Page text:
Which German Proficiency Test?
At some point in your study of the German language you may want or need to take a test to demonstrate your command of the language. Sometimes a person may just want to take it for his or her own satisfaction, while in some cases a student may be required to take a test such as the Zertifikat Deutsch (ZD), the Großes Sprachdiplom (GDS), or the TestDaF. There are more than a dozen tests you can take to certify your proficiency in German. Which test you take depends on several factors, including for what purpose or for whom you are taking the test. If you plan on attending a German university, for instance, you need to find out which test is required or recommended.
While many colleges and universities have their own in-house proficiency tests, what we are discussing here are established, widely recognized German tests offered by the Goethe Institute and other organizations. A standardized test such as the widely accepted Zertifikat Deutsch, has proven its validity over the years and is recognized as certification in many situations. However, it is not the only such test, and some of the others are required instead of the ZD by some universities.
There are also specialized German tests, particularly for business. Both the BULATS and the Zertifikat Deutsch für den Beruf (ZDfB) test a high level of language competency for business German. They are only suitable for people who have the appropriate background and training for such a test.
All of these German tests require payment of a fee by the person being tested. Contact the test administrator to find out the cost of any test you are planning to take.
Since these German proficiency examinations test general language ability, there is no one book or course that prepares you for taking such a test. However, the Goethe Institute and some other language schools do offer specific preparatory courses for the DSH, GDS, KDS, TestDaF, and several other German tests.
Some of the tests, particularly the business German tests, provide specific requirements (how many hours of instruction, type of courses, etc.), and we outline some of that in the following list. However, you need to contact the organization that administers the test you want to take for more detailed information. Our list includes Web links and other contact information, but one of the best sources of information is the Goethe Institute, which has local centers in many countries all over the globe, and a very good Web site. (For more about the Goethe Institute, see my article: Das Goethe-Institut.)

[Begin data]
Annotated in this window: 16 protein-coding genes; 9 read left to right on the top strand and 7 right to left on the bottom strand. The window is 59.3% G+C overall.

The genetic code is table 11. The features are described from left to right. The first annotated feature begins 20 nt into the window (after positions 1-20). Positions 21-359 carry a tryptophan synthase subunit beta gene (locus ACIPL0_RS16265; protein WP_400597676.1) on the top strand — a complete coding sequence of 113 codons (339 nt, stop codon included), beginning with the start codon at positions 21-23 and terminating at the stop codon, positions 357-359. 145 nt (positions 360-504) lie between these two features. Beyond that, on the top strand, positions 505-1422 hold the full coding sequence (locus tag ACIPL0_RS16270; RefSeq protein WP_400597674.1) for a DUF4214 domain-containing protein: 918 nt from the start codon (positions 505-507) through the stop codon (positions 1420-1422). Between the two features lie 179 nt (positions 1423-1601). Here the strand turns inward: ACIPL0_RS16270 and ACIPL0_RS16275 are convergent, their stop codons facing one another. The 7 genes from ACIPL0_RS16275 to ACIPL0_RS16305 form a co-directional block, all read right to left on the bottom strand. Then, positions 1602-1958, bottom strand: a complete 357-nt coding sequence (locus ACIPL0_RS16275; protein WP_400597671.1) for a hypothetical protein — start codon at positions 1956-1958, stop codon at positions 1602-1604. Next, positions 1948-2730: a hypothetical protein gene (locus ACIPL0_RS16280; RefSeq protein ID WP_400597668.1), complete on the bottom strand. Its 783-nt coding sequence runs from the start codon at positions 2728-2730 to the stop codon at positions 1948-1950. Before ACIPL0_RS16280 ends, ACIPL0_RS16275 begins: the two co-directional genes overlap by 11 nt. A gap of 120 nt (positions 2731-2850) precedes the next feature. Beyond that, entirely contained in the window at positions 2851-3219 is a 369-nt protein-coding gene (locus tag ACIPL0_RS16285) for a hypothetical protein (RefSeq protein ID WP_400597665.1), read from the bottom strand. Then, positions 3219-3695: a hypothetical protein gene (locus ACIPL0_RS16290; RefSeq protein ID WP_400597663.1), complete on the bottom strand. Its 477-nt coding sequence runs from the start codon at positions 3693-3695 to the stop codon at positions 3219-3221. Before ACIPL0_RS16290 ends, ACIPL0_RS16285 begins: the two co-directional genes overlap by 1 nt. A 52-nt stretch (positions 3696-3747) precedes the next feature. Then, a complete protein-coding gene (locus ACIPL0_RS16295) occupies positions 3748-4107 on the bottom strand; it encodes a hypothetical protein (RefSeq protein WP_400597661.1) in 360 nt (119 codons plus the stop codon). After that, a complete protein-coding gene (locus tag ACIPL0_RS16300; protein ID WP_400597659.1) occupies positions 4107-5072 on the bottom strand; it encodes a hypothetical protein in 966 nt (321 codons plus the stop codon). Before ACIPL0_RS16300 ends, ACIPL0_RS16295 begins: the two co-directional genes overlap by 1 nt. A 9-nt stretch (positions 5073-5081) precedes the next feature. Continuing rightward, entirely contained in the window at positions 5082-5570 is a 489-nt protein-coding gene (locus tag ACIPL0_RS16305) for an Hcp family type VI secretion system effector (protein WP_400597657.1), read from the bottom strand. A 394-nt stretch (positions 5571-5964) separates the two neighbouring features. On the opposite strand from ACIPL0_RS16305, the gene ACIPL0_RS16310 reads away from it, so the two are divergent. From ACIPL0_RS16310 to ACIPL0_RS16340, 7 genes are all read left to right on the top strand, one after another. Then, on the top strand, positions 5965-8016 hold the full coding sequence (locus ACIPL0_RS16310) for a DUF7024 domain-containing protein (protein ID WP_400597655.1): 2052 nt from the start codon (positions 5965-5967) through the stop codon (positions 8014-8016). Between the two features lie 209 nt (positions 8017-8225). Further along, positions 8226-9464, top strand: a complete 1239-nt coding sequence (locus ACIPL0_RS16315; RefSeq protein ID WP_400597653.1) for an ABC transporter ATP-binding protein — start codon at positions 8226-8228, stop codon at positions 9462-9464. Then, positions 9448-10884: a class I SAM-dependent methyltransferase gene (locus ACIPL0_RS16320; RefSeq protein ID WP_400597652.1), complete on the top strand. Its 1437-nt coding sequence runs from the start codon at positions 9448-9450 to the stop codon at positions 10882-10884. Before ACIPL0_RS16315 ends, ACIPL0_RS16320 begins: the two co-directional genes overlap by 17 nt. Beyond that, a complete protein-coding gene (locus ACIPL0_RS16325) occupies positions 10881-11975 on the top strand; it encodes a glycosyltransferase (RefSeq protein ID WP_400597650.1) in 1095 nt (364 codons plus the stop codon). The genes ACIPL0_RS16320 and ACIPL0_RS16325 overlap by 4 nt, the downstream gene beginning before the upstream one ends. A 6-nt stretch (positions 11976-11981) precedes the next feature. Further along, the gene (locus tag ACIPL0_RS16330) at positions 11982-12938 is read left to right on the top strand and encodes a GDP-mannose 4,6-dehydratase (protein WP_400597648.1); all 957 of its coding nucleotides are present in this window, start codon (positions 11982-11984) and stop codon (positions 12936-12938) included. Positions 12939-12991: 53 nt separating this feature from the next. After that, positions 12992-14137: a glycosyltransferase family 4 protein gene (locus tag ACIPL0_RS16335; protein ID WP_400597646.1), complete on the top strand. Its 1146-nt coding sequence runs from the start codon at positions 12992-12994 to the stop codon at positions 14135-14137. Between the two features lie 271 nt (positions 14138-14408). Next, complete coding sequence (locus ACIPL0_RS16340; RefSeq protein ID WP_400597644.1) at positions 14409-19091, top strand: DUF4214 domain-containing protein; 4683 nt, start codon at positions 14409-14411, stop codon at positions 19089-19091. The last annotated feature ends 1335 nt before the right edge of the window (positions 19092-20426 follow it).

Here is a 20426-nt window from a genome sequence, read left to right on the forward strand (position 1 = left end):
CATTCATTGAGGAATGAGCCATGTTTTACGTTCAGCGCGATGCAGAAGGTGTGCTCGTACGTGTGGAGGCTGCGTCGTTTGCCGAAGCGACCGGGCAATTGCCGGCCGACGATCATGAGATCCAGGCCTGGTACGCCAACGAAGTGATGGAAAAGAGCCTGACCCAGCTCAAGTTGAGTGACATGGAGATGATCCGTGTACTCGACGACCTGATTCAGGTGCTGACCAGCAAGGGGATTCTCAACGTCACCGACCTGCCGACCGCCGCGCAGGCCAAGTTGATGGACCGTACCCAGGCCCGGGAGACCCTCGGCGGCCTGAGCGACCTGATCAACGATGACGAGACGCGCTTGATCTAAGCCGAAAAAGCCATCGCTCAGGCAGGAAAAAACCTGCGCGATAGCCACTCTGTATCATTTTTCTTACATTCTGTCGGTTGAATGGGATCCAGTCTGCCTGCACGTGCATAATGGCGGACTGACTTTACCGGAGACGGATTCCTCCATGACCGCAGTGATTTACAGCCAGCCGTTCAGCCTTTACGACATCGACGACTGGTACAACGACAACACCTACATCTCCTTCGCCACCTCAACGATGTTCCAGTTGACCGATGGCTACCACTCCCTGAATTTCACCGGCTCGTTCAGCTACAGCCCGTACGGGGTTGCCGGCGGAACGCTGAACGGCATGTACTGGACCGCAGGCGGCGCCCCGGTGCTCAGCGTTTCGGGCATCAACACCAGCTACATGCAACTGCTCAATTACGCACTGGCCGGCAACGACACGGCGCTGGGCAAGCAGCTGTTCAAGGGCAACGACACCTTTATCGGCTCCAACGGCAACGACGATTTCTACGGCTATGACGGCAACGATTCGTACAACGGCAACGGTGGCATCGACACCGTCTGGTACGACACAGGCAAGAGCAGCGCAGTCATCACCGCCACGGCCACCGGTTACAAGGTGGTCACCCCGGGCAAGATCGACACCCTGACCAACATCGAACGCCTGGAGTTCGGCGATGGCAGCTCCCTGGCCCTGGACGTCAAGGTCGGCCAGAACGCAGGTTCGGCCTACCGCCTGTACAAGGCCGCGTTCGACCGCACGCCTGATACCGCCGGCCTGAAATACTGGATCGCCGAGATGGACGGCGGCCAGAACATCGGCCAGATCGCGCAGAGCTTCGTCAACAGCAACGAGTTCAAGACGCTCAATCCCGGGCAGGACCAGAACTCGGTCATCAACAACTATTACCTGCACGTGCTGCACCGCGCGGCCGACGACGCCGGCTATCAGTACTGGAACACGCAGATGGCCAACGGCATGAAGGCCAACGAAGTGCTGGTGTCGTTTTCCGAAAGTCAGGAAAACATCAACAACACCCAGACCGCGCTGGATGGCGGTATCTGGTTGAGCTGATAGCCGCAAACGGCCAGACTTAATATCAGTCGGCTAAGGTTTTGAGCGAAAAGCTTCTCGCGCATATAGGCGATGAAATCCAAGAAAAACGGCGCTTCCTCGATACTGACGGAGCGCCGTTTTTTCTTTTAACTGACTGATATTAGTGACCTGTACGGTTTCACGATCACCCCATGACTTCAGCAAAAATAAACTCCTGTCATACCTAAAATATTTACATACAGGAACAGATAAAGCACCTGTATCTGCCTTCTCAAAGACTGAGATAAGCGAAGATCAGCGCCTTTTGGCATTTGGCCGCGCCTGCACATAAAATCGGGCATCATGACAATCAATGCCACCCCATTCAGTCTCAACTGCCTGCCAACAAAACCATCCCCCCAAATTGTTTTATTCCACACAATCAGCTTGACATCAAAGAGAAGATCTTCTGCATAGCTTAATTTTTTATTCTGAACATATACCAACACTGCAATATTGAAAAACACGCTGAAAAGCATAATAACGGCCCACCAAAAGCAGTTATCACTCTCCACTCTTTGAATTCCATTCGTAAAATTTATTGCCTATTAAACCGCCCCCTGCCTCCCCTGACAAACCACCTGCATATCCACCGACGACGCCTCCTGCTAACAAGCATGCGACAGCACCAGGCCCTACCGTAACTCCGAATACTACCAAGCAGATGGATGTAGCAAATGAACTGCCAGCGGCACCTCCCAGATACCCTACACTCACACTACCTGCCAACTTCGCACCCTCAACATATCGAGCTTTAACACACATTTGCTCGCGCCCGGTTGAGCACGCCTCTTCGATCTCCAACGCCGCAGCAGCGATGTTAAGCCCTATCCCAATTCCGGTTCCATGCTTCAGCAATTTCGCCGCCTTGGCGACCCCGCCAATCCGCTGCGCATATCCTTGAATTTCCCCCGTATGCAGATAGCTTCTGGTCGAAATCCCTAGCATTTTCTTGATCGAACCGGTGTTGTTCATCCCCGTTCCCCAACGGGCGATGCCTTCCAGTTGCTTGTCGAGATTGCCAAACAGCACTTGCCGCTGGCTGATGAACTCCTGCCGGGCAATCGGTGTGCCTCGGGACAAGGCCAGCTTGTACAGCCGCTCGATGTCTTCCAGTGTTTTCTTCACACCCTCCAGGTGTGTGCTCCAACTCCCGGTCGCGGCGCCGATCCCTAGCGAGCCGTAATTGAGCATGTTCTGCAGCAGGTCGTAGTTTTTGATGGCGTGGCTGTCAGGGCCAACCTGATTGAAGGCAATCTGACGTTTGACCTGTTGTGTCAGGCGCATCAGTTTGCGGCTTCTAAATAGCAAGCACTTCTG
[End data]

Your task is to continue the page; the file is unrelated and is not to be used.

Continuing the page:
German Proficiency Tests - Listed alphabetically
BULATS (Business Language Testing Service)
Description: The BULATS is a worldwide business-related German proficiency test administered in cooperation with the University of Cambridge Local Examinations Syndicate. Besides German, the test is also available in English, French, and Spanish. BULATS is used by organizations to assess the language skills of employees/job applicants in a professional context. It comprises several tests that can be taken separately or in combination.
Where/When: Some Goethe Institutes around the world offer the German BULATS test.
DSH - Deutsche Sprachprüfung für den Hochschulzugang ausländischer Studienbewerber ("German Language Test for College Admission for Foreign Students")
Description: Similar to the TestDaF; administered in Germany and by some licensed schools. The DSH examination is used to prove a foreign student's ability to understand lectures and study at a German university. Note that, unlike the TestDaf, the DSH may be retaken only once!
Where/When: Usually at each university, with the date set by each university (in March and September).
Goethe-Institut Einstufungstest - GI Placement Test
Organization: Goethe Institute
Description: An online German placement test with 30 questions. It places you in one of the six levels of the Common European Framework.
Where/When: Online at any time.
Großes Deutsches Sprachdiplom (GDS, "Advanced German Language Diploma")
Organization: Goethe Institute
Description: The GDS was established by the Goethe Institute in cooperation with the Ludwig-Maximilians-Universität, Munich. Students taking the GDS must be virtually fluent in German as it is rated (by some countries) as being the equivalent of a German teaching qualification. The exam covers the four skills (reading, writing, listening, speaking), structural competence and dictation. In addition to spoken fluency, candidates will need advanced grammatical ability and be capable of preparing texts and discussing issues about German literature, natural sciences and economics.
Where/When: The GDS can be taken at Goethe Institutes and other testing centers in Germany and other countries.
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